A recent AAA study revealed that, although the pandemic has resulted in fewer cars on the road, traffic deaths have surged. Speeding, alcohol-impairment, and reckless driving has caused the highest levels of crashes seen in decades, and the National Safety Council estimates a 9% increase in roadway fatalities from 2020. Autonomous vehicles (AVs) have the potential to increase traffic safety, and the California Public Utilities Commission (CPUC) just took a step to advance their commercialization and deployment.
On February 28, 2022, the CPUC issued its first “Drivered Deployment” permits to Cruise LLC and Waymo LLC, allowing for passenger service in AVs with a safety driver present. The CPUC uses the term “drivered” to refer to AVs with safety drivers present, while those without safety drivers are referred to as “driverless”. The recently issued Drivered Deployment permits allow both companies to charge passenger fares and offer shared rides. According to a press release from the CPUC, the permits allow Cruise to “provide Drivered Deployment service on selected public roads in San Francisco between the hours of 10 p.m. to 6 a.m. at speeds of up to 30 miles per hour,” and for Waymo to “provide Drivered Deployment service in designated parts of San Francisco and San Mateo counties at any time of day or night at speeds of up to 65 miles per hour.” Neither company may operate during heavy fog or heavy rain.
The Drivered Deployment program is one of four CPUC-approved AV passenger service programs. As demonstrated in the chart below, each program involves four core features with varying permissions across the board: (1) whether carriers must hold a California Department of Motor Vehicles (DMV) AV Testing Permit; (2) whether a safety driver must be present in the vehicle; (3) whether fare collection is permitted; and (4) whether shared rides between passengers of different parties are permitted.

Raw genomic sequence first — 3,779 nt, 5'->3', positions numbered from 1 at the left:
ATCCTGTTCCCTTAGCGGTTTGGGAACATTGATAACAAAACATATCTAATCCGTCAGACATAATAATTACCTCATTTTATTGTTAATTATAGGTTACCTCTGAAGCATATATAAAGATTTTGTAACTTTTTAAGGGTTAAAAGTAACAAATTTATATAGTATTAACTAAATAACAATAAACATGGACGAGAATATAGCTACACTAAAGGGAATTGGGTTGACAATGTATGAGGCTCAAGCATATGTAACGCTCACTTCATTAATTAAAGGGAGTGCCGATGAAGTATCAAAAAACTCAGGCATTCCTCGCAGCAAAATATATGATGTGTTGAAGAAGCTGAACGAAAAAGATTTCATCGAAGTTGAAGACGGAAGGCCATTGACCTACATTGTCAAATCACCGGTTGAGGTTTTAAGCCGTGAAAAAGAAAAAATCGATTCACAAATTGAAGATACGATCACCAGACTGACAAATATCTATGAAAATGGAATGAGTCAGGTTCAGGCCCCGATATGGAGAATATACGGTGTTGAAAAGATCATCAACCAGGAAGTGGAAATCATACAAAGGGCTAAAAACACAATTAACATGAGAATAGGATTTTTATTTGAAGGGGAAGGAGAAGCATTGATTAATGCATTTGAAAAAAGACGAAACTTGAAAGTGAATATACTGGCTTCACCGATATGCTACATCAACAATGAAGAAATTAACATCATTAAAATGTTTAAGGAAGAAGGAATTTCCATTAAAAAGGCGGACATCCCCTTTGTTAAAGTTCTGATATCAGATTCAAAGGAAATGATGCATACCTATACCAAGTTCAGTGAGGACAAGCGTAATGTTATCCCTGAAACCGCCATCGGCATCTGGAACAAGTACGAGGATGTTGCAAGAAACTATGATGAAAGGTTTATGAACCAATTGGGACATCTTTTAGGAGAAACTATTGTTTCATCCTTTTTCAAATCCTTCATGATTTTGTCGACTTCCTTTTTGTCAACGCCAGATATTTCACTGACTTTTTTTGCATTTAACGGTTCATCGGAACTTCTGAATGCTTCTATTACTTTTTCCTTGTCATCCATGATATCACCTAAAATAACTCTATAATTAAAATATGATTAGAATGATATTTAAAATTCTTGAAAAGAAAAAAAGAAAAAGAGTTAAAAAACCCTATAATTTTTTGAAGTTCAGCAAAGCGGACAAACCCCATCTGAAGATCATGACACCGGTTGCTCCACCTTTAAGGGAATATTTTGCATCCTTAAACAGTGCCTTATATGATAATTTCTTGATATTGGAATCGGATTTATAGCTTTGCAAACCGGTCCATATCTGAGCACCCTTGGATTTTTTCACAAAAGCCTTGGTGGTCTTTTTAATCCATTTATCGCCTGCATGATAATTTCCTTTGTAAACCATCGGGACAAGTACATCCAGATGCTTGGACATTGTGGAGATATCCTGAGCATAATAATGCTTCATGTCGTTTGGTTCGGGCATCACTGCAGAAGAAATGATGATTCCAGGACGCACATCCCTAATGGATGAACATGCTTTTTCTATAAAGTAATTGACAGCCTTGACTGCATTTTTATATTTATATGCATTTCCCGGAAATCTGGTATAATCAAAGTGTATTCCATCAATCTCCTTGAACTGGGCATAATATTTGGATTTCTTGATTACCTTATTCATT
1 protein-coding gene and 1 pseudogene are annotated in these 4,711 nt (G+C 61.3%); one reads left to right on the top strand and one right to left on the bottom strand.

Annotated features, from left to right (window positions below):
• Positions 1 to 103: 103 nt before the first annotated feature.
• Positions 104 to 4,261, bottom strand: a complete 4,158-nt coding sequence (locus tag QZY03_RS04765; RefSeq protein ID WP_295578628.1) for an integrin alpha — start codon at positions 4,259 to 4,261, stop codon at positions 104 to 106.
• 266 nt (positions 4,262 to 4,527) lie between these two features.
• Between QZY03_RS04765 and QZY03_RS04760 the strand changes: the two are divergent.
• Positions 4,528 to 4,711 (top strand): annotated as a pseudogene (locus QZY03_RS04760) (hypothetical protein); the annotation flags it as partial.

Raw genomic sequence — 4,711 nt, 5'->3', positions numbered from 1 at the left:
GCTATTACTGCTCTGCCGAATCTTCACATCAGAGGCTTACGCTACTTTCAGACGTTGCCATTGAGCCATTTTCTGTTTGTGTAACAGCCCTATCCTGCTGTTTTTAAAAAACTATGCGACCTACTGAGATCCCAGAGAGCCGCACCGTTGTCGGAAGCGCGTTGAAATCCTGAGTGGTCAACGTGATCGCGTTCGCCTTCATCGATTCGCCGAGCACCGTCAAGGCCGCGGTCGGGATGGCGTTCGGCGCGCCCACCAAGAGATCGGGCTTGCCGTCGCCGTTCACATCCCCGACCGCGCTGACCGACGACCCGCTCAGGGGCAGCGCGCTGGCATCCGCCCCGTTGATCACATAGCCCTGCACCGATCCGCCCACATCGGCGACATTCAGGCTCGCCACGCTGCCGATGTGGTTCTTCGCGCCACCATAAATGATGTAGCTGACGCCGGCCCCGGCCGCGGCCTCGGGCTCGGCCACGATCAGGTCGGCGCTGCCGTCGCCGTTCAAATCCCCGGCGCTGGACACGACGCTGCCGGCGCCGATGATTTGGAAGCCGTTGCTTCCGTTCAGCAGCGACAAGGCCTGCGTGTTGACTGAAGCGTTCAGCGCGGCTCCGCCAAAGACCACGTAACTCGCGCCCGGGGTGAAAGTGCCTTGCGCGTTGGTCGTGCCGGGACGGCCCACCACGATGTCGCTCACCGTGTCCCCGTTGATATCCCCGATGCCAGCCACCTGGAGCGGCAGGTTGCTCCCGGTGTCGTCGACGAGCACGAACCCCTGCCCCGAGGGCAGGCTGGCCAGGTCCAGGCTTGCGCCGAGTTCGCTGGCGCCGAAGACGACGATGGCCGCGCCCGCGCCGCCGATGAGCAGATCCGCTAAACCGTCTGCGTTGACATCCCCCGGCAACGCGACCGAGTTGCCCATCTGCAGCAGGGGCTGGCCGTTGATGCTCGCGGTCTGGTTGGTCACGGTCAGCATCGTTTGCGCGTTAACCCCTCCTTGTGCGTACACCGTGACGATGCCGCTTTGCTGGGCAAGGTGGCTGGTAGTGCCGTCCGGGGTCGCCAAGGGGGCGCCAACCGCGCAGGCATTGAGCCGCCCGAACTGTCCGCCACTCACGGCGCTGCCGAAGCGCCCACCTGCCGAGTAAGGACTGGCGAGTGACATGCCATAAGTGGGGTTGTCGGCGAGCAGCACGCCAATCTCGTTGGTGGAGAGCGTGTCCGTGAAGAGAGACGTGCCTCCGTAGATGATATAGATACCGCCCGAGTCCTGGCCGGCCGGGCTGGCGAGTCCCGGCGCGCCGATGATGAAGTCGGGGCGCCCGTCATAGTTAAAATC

|Carriers Hold CA DMV AV Testing Permit?||Operation Without Safety Driver?||Fare Collection Permitted?||Shared Rides Permitted?|
Looking ahead, Cruise submitted an application for a Driverless Deployment permit, the disposition of which is currently pending before the Commission. This permit would also allow for fare collection and shared rides, but would permit operation without a safety driver present. The CPUC Commissioner recognizes that allowing for fare collection is an “important and measured step toward the commercialization and expansion of the [AV] service.” We see future opportunities for engagement with the CPUC on these issues, as the Commission anticipates hosting future public workshops to review the AV Deployment programs.
This blog post is a part of our Connected and Automated Vehicles Series. For more on connected and autonomous vehicles and our team, please visit Covington’s CAV Toolkit.